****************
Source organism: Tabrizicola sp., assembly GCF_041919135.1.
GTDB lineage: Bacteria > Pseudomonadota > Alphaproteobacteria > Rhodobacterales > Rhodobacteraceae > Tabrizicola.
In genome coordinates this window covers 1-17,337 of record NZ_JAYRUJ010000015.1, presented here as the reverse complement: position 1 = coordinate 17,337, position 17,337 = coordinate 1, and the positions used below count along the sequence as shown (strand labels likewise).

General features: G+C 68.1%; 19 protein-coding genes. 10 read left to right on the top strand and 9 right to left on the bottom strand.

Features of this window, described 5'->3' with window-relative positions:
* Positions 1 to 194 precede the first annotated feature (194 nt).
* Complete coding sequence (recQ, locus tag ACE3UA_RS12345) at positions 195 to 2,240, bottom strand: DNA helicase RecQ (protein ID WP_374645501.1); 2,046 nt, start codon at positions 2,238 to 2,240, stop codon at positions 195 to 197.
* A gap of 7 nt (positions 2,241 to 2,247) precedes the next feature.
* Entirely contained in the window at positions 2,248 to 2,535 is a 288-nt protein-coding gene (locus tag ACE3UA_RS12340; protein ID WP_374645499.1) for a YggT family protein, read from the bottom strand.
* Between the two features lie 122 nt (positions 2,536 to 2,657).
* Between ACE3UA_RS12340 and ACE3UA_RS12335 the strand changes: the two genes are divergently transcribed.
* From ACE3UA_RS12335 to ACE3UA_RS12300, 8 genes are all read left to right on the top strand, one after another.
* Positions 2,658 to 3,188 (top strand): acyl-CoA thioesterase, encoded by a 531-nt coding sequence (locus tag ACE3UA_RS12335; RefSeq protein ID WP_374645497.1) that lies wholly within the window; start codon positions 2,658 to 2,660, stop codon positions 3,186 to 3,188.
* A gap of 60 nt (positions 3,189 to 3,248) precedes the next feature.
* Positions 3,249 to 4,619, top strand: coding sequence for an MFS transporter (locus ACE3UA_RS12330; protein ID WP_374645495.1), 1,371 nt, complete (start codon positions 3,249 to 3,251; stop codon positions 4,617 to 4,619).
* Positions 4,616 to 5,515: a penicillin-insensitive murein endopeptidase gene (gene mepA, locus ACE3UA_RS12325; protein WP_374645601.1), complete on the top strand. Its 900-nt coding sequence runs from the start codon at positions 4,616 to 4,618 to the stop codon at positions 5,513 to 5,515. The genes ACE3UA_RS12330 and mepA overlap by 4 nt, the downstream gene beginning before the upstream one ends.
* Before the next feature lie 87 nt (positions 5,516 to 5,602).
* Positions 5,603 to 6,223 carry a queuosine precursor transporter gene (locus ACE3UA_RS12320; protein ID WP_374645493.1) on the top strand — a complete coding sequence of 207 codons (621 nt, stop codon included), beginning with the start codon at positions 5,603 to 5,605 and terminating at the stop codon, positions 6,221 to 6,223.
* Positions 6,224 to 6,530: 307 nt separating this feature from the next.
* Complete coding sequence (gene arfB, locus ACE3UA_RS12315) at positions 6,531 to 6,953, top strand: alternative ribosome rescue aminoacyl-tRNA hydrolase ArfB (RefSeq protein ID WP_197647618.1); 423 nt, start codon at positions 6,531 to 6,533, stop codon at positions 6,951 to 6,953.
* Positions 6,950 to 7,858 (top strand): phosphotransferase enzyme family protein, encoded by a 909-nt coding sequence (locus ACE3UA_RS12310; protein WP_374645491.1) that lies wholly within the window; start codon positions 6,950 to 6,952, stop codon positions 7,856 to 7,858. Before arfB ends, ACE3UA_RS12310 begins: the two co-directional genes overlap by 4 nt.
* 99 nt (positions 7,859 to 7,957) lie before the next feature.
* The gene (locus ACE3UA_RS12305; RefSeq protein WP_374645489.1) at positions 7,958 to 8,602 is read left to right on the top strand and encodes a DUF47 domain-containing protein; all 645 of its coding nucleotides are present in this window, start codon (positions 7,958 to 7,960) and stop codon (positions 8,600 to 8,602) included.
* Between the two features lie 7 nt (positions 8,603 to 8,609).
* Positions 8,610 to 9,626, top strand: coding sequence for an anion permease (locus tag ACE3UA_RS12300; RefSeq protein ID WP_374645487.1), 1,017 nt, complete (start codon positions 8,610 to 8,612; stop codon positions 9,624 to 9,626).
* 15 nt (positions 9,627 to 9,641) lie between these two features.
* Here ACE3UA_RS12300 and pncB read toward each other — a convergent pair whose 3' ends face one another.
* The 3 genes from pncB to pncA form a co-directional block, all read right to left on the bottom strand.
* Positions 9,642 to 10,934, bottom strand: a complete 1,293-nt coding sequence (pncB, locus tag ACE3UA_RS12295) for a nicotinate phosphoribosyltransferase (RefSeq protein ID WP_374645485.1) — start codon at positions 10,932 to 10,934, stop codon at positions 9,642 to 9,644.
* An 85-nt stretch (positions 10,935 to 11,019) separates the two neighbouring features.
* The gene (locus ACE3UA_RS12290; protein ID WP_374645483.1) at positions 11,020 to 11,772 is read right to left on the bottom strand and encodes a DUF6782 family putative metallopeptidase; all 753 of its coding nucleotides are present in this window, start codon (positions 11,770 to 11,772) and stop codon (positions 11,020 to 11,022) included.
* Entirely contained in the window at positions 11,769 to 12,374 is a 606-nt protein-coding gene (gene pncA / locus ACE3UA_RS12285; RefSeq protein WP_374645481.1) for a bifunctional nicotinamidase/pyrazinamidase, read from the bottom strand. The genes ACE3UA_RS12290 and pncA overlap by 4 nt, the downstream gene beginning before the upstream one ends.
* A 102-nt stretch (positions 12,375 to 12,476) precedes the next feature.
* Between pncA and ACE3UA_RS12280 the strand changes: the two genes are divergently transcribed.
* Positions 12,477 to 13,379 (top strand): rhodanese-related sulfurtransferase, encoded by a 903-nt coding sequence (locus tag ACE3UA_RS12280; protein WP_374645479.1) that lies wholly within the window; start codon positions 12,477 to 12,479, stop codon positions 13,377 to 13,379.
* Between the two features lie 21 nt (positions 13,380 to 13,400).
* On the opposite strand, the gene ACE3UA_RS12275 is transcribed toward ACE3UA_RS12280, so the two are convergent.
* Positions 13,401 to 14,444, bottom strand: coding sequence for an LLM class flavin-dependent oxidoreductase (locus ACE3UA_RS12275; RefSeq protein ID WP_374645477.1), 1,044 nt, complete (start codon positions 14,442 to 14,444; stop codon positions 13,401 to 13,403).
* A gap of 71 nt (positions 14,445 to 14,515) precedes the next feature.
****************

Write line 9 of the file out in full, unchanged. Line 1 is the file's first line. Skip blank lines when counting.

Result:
* Entirely contained in the window at positions 2,248 to 2,535 is a 288-nt protein-coding gene (locus tag ACE3UA_RS12340; protein ID WP_374645499.1) for a YggT family protein, read from the bottom strand.